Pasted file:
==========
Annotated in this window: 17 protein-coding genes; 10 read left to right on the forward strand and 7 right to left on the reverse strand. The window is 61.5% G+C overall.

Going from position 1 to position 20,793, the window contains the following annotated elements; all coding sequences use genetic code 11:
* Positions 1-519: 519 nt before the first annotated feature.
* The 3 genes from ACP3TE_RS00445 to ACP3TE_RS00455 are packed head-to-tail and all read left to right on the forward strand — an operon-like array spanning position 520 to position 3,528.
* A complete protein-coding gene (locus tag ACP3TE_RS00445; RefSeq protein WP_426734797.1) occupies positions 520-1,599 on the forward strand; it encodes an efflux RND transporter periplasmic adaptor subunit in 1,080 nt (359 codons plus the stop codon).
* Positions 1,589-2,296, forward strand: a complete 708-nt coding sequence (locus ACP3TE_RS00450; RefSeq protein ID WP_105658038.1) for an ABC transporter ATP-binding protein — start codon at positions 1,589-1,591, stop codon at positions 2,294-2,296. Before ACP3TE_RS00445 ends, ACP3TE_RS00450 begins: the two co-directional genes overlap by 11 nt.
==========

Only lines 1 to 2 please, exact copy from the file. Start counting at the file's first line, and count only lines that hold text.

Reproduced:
Annotated in this window: 17 protein-coding genes; 10 read left to right on the forward strand and 7 right to left on the reverse strand. The window is 61.5% G+C overall.

Going from position 1 to position 20,793, the window contains the following annotated elements; all coding sequences use genetic code 11: